Chapter 12 - Cameron (Part 1)
After delivering the letter, Cameron and Samuel ran for hours outside the city. Cameron needed to burn off his anxiety so he wouldn’t be tempted to drink for hours and be piss drunk by the time Olivia read his letter. He didn’t know how long it would take before she could read it but he trusted his gut that it would be after she put Chloe to bed.
He hoped she would call tonight rather than tomorrow. He wouldn’t be able to sleep until she called. The thought of her reading his story made him antsy. He wanted to hurry back to his phone and not risk missing her call.
Cameron and Sam took down a young buck together for dinner and stripped the bones clean before heading back to their motorcycles parked in a secluded area off a dirt back road and returning to the city. The sun was setting when they left and the western horizon was purple as the last bit of light quickly vanished when they arrived at the apartment.
Sam tried to sneak into the bathroom first for a shower, but Cameron over-powered him in a brief scuffle and got in there first.
Huffing, Sam turned on the TV and flopped down on the couch to wait his turn.
Even though his body was exhausted and stuffed to the brim with venison, Cameron’s muscles still twitched with anxiety.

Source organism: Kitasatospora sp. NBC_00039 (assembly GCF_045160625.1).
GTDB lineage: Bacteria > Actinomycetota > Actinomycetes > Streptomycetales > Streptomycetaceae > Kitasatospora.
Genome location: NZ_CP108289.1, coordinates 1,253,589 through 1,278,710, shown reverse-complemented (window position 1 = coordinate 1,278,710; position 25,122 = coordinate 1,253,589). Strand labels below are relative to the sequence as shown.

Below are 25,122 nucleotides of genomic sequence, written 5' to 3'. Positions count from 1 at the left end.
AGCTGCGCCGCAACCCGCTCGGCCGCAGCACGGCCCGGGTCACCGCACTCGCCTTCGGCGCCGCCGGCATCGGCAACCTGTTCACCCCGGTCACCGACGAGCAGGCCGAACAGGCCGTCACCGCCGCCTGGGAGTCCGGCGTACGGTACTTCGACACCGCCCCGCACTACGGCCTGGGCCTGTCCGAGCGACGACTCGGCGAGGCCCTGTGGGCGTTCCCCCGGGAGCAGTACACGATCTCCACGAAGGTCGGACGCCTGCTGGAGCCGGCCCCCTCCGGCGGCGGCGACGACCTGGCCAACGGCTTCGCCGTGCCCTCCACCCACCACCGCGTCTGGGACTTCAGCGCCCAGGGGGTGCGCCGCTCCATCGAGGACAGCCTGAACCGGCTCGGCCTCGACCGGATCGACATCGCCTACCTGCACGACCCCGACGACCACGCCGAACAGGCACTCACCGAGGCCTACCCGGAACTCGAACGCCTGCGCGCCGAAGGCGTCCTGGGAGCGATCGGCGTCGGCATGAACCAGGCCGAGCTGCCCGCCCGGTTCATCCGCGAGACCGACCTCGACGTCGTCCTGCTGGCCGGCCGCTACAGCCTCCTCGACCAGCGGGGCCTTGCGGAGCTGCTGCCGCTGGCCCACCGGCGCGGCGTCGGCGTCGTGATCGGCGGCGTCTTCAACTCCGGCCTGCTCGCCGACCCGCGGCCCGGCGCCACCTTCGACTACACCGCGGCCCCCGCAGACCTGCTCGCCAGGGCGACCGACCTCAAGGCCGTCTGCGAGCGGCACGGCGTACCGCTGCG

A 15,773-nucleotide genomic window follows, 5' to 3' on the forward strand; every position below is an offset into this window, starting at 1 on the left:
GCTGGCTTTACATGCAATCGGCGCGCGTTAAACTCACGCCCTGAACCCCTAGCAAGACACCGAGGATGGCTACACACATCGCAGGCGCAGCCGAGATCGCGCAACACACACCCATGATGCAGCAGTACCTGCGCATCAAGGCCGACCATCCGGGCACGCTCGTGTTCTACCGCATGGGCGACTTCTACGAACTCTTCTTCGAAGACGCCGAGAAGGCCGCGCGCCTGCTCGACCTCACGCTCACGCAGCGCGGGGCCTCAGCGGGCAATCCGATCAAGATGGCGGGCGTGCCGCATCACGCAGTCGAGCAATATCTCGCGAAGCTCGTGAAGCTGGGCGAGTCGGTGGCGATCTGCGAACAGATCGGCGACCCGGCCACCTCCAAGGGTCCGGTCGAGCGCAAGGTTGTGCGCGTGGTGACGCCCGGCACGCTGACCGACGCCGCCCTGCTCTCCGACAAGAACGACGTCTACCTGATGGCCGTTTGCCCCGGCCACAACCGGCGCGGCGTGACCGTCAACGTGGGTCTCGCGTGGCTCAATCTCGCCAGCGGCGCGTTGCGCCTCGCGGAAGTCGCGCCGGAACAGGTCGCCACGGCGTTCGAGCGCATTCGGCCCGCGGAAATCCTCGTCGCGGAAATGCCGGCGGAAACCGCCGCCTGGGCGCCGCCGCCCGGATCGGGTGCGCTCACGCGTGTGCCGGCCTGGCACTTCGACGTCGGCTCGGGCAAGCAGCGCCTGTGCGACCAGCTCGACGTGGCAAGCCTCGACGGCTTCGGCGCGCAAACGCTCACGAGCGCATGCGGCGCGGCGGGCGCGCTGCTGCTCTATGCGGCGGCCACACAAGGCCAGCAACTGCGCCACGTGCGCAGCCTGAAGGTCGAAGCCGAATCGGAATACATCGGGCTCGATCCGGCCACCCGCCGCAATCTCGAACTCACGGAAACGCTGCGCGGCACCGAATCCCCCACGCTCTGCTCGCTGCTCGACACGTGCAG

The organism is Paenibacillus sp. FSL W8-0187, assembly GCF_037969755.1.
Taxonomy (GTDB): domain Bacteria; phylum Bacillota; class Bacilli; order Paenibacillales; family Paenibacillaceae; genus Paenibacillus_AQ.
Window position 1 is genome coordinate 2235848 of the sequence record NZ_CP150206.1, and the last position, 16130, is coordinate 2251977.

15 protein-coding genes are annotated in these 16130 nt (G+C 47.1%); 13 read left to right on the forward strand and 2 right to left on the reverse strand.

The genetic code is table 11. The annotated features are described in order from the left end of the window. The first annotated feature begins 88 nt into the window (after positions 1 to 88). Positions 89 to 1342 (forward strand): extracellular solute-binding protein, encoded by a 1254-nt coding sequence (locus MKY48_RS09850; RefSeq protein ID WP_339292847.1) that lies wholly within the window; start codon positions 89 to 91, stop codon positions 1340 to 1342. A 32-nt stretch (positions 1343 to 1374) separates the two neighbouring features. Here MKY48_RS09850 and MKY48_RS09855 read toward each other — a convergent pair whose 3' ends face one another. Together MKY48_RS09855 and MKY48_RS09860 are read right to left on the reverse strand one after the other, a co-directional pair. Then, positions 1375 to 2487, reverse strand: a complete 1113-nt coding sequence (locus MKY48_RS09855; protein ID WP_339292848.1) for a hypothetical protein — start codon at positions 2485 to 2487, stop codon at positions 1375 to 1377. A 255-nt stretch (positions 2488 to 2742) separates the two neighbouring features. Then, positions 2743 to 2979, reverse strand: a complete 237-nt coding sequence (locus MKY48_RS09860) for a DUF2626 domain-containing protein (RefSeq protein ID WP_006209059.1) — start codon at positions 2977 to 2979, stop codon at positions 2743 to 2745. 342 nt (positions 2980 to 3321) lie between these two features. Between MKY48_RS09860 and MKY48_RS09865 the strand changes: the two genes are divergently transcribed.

What if she didn’t call? What if she refused to give him a chance at all? What if she burned his letter instead of reading it? Could she really shut him out for good? What about Chloe?
He forced those thoughts from his mind as he stripped down and hopped into the scalding shower, letting the steamy stream of water wash away his anxiety and negative thoughts.
Sam went in after and Cameron turned the TV on, clicking idly through the channels. When Sam came out, he swiped the remote from Cameron and settled on a zombie show as he joined Cameron on the couch. Cameron didn’t argue. His mind wasn’t on the show, but rather whether Olivia would call or not.
The show ended and Sam put a movie on, while Cameron continued to sit listlessly next to him.
It was midnight when his phone rang and her name appeared on the screen.
Cameron’s heart jumped in his throat. Even Sam’s heart skipped a beat and began to race as he stiffened on the couch next to him.
Picking up the phone, he lifted it to his ears as he rose to his feet and went out to the narrow balcony for some privacy. “Hi, Olivia.”
Goddess, simply saying her name made him sweat.
Hesitation laced her voice, making him swallow as his stomach bunched up into knots.
He closed the balcony door behind him and leaned out on the metal railing. “How are you?”
“Um…” There was a rustle before she sighed. “Not sure.”
“Well, I’m scared as shit,” he admitted, hoping that a confession of his own feelings would help her to open up with her own.
“Yeah. You know why?”
She hesitated. “Um…”
“Because I fucked up, Olivia. You’re the mother of my child. I failed you both and now more than ever, I’m scared as shit that I fucked up so bad, I can’t fix it. I want to make it up to you. I want the chance to be a part of your lives. Five years were taken from me and there’s nothing I can do to go back and fix it. I just want a chance, Olivia. Just one chance.”
“I know,” she said in a small voice.
Silence fell on the line as he closed his eyes and listened to the sound of traffic on the streets below. A gentle, cool breeze nipped at his flesh.
“That’s all I’m asking,” he reiterated.